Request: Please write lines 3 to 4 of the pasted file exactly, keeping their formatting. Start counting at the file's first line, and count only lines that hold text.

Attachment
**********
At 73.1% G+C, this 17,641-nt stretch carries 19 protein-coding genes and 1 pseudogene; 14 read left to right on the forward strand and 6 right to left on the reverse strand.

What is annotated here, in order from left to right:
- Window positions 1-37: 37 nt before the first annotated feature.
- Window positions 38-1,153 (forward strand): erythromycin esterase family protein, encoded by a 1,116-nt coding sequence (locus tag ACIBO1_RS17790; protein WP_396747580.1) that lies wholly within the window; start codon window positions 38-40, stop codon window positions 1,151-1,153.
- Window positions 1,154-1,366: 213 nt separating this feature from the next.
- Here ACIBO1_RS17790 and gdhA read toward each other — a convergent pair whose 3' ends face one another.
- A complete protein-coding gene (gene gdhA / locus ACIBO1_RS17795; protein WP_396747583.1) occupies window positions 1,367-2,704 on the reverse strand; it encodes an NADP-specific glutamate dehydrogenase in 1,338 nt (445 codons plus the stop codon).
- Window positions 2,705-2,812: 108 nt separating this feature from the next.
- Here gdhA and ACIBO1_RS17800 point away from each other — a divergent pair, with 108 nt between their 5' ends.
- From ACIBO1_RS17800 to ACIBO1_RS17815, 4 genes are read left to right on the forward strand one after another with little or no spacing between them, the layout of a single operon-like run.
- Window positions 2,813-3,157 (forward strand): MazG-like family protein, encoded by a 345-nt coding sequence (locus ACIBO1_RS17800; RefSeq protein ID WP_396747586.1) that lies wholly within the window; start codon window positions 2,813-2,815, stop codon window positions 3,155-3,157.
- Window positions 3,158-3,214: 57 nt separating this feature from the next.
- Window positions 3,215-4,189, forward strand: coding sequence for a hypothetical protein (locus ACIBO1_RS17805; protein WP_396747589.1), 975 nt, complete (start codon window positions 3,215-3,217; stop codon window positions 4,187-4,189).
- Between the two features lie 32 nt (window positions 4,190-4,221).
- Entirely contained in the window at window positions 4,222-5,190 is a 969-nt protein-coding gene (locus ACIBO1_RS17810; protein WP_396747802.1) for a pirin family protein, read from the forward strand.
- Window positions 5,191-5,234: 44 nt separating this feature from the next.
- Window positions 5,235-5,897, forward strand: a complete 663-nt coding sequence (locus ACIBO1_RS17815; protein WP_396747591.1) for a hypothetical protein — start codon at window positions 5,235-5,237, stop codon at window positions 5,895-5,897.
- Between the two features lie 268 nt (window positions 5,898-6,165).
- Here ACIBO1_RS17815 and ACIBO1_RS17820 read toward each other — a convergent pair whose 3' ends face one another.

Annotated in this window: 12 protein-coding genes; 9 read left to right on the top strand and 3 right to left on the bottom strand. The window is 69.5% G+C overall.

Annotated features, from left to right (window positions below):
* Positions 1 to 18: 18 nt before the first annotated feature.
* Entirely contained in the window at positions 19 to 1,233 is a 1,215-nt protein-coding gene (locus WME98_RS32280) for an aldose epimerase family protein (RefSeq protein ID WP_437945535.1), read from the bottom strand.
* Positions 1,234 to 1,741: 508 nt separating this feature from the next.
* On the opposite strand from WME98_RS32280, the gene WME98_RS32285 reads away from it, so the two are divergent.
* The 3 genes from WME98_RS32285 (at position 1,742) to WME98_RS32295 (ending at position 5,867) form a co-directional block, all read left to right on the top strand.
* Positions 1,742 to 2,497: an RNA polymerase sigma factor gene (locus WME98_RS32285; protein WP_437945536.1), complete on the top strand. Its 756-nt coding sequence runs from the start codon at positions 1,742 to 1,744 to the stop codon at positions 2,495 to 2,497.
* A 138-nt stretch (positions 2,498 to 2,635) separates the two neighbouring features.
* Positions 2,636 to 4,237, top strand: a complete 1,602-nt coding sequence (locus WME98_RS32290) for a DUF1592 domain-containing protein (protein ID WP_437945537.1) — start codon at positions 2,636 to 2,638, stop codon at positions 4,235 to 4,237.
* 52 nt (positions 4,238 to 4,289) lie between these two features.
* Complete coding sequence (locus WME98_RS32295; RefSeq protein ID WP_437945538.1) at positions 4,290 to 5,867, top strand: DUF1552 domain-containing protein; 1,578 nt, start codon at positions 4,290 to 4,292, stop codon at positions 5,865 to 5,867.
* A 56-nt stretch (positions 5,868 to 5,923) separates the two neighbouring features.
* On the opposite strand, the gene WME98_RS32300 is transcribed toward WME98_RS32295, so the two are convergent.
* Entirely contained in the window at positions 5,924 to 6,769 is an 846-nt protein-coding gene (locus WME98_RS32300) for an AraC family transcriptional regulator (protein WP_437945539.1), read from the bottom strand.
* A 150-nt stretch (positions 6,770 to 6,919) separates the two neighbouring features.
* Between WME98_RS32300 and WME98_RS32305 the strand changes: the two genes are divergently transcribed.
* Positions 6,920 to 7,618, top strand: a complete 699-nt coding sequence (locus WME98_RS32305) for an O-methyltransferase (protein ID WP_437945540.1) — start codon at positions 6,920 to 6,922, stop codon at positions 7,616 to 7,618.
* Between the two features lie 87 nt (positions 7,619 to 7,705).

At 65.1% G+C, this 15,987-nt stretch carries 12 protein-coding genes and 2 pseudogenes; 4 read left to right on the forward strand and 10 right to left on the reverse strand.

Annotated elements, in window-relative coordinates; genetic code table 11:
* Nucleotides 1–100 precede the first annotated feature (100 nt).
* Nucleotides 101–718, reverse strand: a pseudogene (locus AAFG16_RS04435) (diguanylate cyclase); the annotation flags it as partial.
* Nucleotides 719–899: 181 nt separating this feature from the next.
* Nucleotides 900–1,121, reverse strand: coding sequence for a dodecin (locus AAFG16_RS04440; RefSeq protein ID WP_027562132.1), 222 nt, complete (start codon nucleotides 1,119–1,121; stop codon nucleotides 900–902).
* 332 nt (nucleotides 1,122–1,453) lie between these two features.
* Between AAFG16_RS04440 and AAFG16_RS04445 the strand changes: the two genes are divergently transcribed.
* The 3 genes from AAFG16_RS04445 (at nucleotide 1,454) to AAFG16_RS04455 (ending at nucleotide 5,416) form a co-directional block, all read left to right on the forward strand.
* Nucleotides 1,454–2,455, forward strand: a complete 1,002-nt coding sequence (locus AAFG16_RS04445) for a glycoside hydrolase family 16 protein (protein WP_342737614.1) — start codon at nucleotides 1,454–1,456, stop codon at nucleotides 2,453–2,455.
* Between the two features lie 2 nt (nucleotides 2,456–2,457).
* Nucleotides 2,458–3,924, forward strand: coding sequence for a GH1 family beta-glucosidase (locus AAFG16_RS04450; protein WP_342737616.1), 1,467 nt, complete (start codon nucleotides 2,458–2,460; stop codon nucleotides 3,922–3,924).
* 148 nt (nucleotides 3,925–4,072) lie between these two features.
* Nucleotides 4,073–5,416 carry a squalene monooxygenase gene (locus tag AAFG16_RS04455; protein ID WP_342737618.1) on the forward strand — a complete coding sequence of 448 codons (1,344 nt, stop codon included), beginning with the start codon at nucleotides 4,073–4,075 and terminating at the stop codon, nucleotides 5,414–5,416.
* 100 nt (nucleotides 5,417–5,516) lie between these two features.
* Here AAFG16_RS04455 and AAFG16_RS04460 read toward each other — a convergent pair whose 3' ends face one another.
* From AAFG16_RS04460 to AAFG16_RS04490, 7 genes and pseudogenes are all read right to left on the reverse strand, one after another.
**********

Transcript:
- Window positions 1-37: 37 nt before the first annotated feature.
- Window positions 38-1,153 (forward strand): erythromycin esterase family protein, encoded by a 1,116-nt coding sequence (locus tag ACIBO1_RS17790; protein WP_396747580.1) that lies wholly within the window; start codon window positions 38-40, stop codon window positions 1,151-1,153.